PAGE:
This method of rendering water volumes in real time was presented by Lionel Baboud and Xavier Décoret at the Eurographics Workshop on Natural Phenomena in 2006. It's a clever variation on parallax mapping commonly in use in more recent rendering engines. Parallax mapping and its ilk are pixel shader based volume ray tracing shaders that displace a texture coordinate by taking the view relative to the surface normal, and walking through the displacement map until an intersection point is found.
In Baboud and Décoret's method, two height-field maps are used; one for the surface of the water, and another for the ground surface. The computational time is related to the number of visible pixels, and the individual pieces of the algorithm are separable which means the computations can be distributed according to where it fits efficiently into a containing engine.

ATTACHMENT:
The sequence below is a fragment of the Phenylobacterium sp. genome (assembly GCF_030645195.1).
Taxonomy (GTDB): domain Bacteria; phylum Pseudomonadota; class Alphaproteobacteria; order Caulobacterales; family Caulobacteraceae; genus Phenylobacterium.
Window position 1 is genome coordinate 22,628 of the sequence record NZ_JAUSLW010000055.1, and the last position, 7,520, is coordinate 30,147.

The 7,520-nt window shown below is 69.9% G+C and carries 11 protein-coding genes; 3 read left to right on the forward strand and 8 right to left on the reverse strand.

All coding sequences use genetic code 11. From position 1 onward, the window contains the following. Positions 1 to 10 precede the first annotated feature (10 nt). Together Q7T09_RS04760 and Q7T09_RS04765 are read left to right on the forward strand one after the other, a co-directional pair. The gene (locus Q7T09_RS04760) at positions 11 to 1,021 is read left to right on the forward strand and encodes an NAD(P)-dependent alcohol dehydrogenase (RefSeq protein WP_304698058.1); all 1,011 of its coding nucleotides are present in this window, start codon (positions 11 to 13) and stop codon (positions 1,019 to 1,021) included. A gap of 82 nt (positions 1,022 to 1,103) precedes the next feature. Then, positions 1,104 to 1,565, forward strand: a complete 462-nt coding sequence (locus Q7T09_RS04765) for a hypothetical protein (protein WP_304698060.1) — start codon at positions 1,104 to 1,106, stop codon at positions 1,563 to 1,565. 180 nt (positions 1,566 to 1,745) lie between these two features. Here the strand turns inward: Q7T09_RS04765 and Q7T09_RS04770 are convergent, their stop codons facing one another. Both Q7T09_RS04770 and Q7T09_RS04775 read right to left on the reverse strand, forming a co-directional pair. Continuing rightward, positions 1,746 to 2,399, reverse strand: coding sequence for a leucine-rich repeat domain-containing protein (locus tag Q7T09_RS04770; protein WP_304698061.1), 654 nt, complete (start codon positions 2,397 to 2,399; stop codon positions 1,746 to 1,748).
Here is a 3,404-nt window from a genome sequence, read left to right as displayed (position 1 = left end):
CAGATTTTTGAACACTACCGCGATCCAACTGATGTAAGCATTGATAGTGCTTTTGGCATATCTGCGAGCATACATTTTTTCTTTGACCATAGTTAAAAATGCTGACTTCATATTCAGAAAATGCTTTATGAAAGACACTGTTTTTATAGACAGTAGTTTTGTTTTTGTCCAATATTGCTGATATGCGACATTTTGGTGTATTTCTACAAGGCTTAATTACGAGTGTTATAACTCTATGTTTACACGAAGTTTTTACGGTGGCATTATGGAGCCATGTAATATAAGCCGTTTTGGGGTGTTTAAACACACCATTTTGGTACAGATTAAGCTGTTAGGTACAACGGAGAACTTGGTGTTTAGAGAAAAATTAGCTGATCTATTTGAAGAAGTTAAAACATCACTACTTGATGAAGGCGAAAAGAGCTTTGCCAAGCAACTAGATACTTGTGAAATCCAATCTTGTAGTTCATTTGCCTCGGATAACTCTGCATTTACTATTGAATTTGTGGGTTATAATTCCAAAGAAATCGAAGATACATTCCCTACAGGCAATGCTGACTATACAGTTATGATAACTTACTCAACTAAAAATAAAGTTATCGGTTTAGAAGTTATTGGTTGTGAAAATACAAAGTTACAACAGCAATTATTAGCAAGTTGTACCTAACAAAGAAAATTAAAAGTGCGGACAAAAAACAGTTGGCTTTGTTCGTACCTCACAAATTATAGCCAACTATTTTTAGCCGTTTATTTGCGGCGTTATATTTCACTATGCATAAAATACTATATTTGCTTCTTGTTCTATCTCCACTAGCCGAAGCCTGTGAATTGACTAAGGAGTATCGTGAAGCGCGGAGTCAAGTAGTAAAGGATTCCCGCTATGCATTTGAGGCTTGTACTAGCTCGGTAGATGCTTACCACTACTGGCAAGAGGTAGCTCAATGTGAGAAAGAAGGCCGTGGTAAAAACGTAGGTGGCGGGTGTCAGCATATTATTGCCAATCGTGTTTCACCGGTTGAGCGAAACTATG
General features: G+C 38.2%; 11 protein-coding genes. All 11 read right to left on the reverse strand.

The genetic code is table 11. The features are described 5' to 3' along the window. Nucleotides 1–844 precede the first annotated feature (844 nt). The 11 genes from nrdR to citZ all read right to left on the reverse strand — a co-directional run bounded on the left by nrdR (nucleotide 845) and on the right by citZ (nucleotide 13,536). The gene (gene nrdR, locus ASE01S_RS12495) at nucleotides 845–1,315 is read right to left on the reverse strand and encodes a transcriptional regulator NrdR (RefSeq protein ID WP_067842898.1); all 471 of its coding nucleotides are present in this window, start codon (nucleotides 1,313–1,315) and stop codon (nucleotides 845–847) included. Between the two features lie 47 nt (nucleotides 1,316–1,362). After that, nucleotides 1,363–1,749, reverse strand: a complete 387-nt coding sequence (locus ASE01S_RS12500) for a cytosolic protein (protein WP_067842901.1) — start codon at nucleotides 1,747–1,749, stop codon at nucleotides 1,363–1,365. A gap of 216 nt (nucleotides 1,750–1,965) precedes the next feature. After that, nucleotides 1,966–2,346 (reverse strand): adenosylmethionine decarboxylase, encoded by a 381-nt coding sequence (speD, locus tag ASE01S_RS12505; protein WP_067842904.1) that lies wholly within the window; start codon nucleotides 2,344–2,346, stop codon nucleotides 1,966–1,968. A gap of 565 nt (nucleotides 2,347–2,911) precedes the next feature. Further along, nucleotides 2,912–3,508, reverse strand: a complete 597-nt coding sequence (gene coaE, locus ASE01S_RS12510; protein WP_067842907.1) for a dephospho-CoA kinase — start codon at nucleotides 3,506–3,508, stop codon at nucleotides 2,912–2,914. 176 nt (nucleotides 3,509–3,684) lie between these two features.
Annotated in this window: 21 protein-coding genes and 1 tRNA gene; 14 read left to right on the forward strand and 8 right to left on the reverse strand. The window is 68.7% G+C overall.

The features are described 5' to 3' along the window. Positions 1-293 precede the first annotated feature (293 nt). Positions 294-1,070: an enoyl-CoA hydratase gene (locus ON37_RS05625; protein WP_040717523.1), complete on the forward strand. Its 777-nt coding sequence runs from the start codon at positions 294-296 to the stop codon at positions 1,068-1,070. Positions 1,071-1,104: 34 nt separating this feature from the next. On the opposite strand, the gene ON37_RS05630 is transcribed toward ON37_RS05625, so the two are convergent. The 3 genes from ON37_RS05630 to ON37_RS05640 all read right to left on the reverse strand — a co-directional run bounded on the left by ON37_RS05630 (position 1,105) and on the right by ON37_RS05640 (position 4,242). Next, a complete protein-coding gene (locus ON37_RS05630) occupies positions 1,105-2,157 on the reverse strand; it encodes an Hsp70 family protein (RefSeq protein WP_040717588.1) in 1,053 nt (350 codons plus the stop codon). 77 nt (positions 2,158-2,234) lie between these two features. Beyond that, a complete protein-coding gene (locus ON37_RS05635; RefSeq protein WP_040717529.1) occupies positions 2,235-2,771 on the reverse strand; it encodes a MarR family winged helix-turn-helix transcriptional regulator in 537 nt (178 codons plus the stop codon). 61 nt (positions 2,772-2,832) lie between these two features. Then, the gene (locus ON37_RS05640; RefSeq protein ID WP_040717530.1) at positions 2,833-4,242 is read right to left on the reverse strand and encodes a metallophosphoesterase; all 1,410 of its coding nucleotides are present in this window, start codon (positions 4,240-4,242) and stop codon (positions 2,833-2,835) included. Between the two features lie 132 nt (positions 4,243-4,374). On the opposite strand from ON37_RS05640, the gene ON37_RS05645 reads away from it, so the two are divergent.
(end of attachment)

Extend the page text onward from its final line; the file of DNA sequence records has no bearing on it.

For each screen pixel a ray is cast. If it hits the ground heightfield before the water, the ground is lit and rendered. Otherwsie the ray is refracted and traced once more. If the refracted ray hits the ground heightfield, the lit ground is rendered with a caustic effect, otherwise the ray simply samples from an environment map.
They propose extensions for depth extinction of light, and reflection into the heightfield, as well as refraction of contained objects. Caustics are created by reverse tracing photons into caustic map once at the start of the rendering.